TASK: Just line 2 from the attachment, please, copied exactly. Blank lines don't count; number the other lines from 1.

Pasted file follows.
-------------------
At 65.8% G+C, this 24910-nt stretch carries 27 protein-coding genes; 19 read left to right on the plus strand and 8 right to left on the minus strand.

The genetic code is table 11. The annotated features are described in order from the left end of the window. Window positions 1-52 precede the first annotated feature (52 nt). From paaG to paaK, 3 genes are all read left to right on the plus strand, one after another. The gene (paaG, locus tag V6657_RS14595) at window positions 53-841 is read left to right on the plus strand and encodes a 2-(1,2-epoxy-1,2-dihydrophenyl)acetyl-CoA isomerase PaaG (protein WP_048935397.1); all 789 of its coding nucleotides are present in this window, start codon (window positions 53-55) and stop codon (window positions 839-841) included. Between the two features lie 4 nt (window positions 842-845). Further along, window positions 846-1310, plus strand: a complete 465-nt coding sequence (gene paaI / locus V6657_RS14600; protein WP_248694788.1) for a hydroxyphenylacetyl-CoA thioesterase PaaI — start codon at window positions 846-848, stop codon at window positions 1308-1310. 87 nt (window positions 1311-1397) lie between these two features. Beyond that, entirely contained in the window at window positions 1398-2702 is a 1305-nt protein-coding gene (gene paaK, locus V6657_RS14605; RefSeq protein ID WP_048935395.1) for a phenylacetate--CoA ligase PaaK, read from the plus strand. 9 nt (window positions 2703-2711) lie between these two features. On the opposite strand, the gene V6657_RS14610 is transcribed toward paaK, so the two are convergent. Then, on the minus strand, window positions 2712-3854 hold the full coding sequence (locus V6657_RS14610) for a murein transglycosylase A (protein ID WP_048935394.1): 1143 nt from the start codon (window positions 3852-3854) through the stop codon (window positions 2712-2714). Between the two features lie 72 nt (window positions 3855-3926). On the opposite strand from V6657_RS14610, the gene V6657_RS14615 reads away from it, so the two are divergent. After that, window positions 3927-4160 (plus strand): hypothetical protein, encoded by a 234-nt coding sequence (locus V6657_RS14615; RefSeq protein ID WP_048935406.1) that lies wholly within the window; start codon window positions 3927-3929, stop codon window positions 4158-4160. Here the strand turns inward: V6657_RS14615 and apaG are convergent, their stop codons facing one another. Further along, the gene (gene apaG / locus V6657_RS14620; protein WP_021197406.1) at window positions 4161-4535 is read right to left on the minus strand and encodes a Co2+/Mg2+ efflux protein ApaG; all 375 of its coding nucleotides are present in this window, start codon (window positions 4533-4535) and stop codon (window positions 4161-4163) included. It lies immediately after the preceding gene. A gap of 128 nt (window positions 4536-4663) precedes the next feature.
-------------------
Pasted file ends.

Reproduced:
The genetic code is table 11. The annotated features are described in order from the left end of the window. Window positions 1-52 precede the first annotated feature (52 nt). From paaG to paaK, 3 genes are all read left to right on the plus strand, one after another. The gene (paaG, locus tag V6657_RS14595) at window positions 53-841 is read left to right on the plus strand and encodes a 2-(1,2-epoxy-1,2-dihydrophenyl)acetyl-CoA isomerase PaaG (protein WP_048935397.1); all 789 of its coding nucleotides are present in this window, start codon (window positions 53-55) and stop codon (window positions 839-841) included. Between the two features lie 4 nt (window positions 842-845). Further along, window positions 846-1310, plus strand: a complete 465-nt coding sequence (gene paaI / locus V6657_RS14600; protein WP_248694788.1) for a hydroxyphenylacetyl-CoA thioesterase PaaI — start codon at window positions 846-848, stop codon at window positions 1308-1310. 87 nt (window positions 1311-1397) lie between these two features. Beyond that, entirely contained in the window at window positions 1398-2702 is a 1305-nt protein-coding gene (gene paaK, locus V6657_RS14605; RefSeq protein ID WP_048935395.1) for a phenylacetate--CoA ligase PaaK, read from the plus strand. 9 nt (window positions 2703-2711) lie between these two features. On the opposite strand, the gene V6657_RS14610 is transcribed toward paaK, so the two are convergent. Then, on the minus strand, window positions 2712-3854 hold the full coding sequence (locus V6657_RS14610) for a murein transglycosylase A (protein ID WP_048935394.1): 1143 nt from the start codon (window positions 3852-3854) through the stop codon (window positions 2712-2714). Between the two features lie 72 nt (window positions 3855-3926). On the opposite strand from V6657_RS14610, the gene V6657_RS14615 reads away from it, so the two are divergent. After that, window positions 3927-4160 (plus strand): hypothetical protein, encoded by a 234-nt coding sequence (locus V6657_RS14615; RefSeq protein ID WP_048935406.1) that lies wholly within the window; start codon window positions 3927-3929, stop codon window positions 4158-4160. Here the strand turns inward: V6657_RS14615 and apaG are convergent, their stop codons facing one another. Further along, the gene (gene apaG / locus V6657_RS14620; protein WP_021197406.1) at window positions 4161-4535 is read right to left on the minus strand and encodes a Co2+/Mg2+ efflux protein ApaG; all 375 of its coding nucleotides are present in this window, start codon (window positions 4533-4535) and stop codon (window positions 4161-4163) included. It lies immediately after the preceding gene. A gap of 128 nt (window positions 4536-4663) precedes the next feature.